Blagojevich the Unknown Variable at Sentencing
Ousted Gov. Rod Blagojevich didn't say much as he left his Chicago home en route to his sentencing hearing in federal court Tuesday.
Blagojevich was greeted by a crowd of media when he walked out of his house Tuesday. Reporters shouted questions about the sentencing hearing, but the normally talkative Blagojevich didn't respond.
He did, however, comment when someone asked him about Chicago Cubs legend Ron Santo. Blagojevich indicated he was pleased that Santo had finally made it into the Hall of fame.
Blagojevich was convicted earlier this year on 18 corruption counts, including trying to auction off President Barack Obama's old U.S. Senate seat.
Much of Tuesday's hearing will be a repeat of what attorneys have already argued in written motions filed with the court but there is one unknown variable: the governor himself.
Blagojevich will get a chance to address the court and former federal prosecutor Dave Weisman said Blagojevich should read a prepared statement and keep it short.
"If you haven't thought through and kind of critically analyzed what you're gonna say you tend to start to say things that hurt you like, 'I'm really not guilty,' which acceptance of responsibility is one of the things the judge should factor in and if he starts to go down that road that's gonna hurt him," said Weisman.
Last week Blagojevich's defense attorney Sheldon Sorosky said the governor would not be reading from a prepared statement.
The impeached state executive-turned-reality TV star has good reason to feel anxious and afraid at the two-day hearing in Chicago. He faces the prospect of 10 or more years behind bars.
If Judge James Zagel settles on a sentence Wednesday of more than a decade, that would make it one of the stiffest penalties imposed for corruption in a state with a long history of crooked politics.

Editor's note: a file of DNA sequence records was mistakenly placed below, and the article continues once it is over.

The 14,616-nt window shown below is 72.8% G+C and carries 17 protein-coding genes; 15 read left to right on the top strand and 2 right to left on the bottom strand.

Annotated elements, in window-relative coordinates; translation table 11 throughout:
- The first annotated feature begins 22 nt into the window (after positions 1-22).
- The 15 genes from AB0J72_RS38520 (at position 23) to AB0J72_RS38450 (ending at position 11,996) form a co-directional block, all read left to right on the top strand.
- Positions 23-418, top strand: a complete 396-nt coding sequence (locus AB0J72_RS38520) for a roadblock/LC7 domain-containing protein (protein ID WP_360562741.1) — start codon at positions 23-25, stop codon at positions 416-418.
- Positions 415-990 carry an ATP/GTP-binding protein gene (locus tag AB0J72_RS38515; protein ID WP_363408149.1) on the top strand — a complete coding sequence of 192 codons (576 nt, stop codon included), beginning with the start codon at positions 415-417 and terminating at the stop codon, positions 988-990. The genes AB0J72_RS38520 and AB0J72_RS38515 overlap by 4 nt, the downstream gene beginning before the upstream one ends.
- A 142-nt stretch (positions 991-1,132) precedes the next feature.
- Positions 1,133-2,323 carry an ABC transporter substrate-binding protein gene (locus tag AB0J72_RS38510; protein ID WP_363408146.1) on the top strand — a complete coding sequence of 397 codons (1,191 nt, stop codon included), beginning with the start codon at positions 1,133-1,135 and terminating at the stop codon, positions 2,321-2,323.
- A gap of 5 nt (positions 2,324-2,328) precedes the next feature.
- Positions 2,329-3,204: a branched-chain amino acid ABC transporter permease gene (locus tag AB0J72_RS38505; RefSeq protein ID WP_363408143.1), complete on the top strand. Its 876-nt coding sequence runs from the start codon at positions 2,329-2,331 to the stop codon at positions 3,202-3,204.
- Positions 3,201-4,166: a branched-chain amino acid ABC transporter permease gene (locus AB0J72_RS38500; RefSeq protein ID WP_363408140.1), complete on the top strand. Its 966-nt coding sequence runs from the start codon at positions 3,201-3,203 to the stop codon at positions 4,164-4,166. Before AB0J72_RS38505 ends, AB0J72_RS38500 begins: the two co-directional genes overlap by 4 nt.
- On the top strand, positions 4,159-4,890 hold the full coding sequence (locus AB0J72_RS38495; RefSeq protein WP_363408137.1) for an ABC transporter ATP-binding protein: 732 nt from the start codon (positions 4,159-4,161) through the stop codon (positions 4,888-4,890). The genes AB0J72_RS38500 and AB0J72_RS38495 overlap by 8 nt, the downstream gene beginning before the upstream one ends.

Prosecutors will ask Zagel to imprison the twice-elected governor for 15 to 20 years, arguing he has not only shirked all responsibility for his crimes but repeatedly thumbed his nose at the U.S. justice system.
Blagojevich has already paid a price in public ridicule and financial ruin, the defense argues in proposing a term of just a few years. They also seem bent on an approach judges often frown upon at the sentencing stage: Continuing to insist their client is innocent.
Both sides could finish their pitches to Zagel during Tuesday's hearing, which was moved to a large ceremonial courtroom to accommodate expected crowds. But Zagel says he'll wait until Wednesday to pronounce a sentence - possibly so he can sleep on it.
The 70-year-old judge, who played a judge in the 1989 movie "Music Box," must answer nuanced questions according to complex sentencing algebra, including whether any good Blagojevich accomplished as governor counterbalances the bad.
In describing the humiliation his family has faced, the defense cited Blagojevich's appearances on NBC's "Celebrity Apprentice," where he struggled to use a cellphone, and his wife, Patti, eating a tarantula on the reality show, "I'm a Celebrity...Get Me Out of Here!"
After sentencing, Zagel will likely give Blagojevich weeks before he must report to prison. Once there, the man heard scoffing on FBI wiretaps about earning a low six-figure salary would have to take a prison job - possibly scrubbing toilets - at just 12 cents an hour.
Blagojevich's sentencing comes just days before his 55th birthday and three years to the week of his Dec. 9, 2008, arrest.
The jury deadlocked in his first trial, agreeing on just one of 24 counts - that Blagojevich lied to the FBI. Jurors at his recent retrial convicted him on 17 of 20 counts, including bribery.
(AP Photo/Paul Beaty)